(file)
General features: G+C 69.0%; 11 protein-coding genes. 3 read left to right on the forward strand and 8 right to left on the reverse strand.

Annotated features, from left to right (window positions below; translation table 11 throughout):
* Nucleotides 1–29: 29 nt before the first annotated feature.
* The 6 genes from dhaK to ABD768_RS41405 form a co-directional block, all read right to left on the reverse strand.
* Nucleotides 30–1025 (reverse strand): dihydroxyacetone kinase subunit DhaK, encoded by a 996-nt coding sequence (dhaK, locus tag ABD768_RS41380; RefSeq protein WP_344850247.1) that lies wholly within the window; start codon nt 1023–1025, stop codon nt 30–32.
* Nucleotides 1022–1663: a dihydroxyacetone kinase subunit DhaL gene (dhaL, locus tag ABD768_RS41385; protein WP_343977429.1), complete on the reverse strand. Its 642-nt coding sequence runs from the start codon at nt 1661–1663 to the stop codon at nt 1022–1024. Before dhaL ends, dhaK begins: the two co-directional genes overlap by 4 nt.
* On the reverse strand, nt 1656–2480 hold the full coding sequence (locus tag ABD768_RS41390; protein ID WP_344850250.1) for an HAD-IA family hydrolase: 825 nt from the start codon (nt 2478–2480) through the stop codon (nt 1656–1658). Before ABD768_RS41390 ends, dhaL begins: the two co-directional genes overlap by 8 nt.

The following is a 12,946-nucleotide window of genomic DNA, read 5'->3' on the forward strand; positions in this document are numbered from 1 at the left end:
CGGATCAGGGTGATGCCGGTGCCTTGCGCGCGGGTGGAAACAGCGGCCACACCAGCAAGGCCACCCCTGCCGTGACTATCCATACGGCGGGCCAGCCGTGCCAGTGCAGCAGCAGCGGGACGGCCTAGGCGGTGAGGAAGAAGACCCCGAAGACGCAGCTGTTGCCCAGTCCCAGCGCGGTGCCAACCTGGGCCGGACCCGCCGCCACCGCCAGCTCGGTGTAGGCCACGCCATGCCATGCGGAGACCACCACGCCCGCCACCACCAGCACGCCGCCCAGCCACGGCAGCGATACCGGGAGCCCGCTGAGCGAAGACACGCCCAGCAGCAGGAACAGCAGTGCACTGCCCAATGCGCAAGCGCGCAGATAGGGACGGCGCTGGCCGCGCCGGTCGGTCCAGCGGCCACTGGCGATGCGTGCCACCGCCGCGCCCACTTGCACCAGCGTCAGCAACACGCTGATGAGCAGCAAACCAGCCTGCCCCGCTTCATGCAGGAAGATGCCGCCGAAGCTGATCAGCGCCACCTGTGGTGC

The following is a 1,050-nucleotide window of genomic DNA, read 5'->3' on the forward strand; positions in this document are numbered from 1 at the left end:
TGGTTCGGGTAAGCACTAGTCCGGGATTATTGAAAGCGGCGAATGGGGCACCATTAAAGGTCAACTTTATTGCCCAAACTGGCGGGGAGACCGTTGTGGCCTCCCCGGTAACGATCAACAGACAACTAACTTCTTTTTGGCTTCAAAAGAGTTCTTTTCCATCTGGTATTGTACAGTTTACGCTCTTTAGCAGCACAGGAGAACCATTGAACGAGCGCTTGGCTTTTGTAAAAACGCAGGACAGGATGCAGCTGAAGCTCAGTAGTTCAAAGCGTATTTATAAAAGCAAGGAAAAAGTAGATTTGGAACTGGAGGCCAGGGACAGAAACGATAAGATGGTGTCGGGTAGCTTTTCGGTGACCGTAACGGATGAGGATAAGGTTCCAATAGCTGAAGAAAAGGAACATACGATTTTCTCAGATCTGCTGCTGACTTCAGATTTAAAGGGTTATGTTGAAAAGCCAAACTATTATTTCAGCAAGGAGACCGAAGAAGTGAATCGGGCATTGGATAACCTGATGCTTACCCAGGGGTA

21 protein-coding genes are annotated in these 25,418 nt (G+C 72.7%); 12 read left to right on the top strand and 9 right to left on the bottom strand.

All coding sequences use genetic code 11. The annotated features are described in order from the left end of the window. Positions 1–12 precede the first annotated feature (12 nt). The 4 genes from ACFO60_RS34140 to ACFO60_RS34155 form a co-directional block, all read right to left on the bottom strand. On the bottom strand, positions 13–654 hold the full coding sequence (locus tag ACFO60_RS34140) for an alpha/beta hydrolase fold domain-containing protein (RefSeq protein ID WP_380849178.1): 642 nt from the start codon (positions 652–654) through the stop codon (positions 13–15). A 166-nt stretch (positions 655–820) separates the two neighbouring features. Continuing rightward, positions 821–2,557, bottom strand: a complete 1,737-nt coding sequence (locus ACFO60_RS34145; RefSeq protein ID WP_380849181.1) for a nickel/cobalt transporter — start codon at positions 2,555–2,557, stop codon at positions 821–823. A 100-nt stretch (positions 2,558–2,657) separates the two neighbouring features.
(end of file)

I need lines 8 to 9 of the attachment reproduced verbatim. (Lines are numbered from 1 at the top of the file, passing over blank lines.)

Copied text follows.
The following is a 12,946-nucleotide window of genomic DNA, read 5'->3' on the forward strand; positions in this document are numbered from 1 at the left end:
CGGATCAGGGTGATGCCGGTGCCTTGCGCGCGGGTGGAAACAGCGGCCACACCAGCAAGGCCACCCCTGCCGTGACTATCCATACGGCGGGCCAGCCGTGCCAGTGCAGCAGCAGCGGGACGGCCTAGGCGGTGAGGAAGAAGACCCCGAAGACGCAGCTGTTGCCCAGTCCCAGCGCGGTGCCAACCTGGGCCGGACCCGCCGCCACCGCCAGCTCGGTGTAGGCCACGCCATGCCATGCGGAGACCACCACGCCCGCCACCACCAGCACGCCGCCCAGCCACGGCAGCGATACCGGGAGCCCGCTGAGCGAAGACACGCCCAGCAGCAGGAACAGCAGTGCACTGCCCAATGCGCAAGCGCGCAGATAGGGACGGCGCTGGCCGCGCCGGTCGGTCCAGCGGCCACTGGCGATGCGTGCCACCGCCGCGCCCACTTGCACCAGCGTCAGCAACACGCTGATGAGCAGCAAACCAGCCTGCCCCGCTTCATGCAGGAAGATGCCGCCGAAGCTGATCAGCGCCACCTGTGGTGC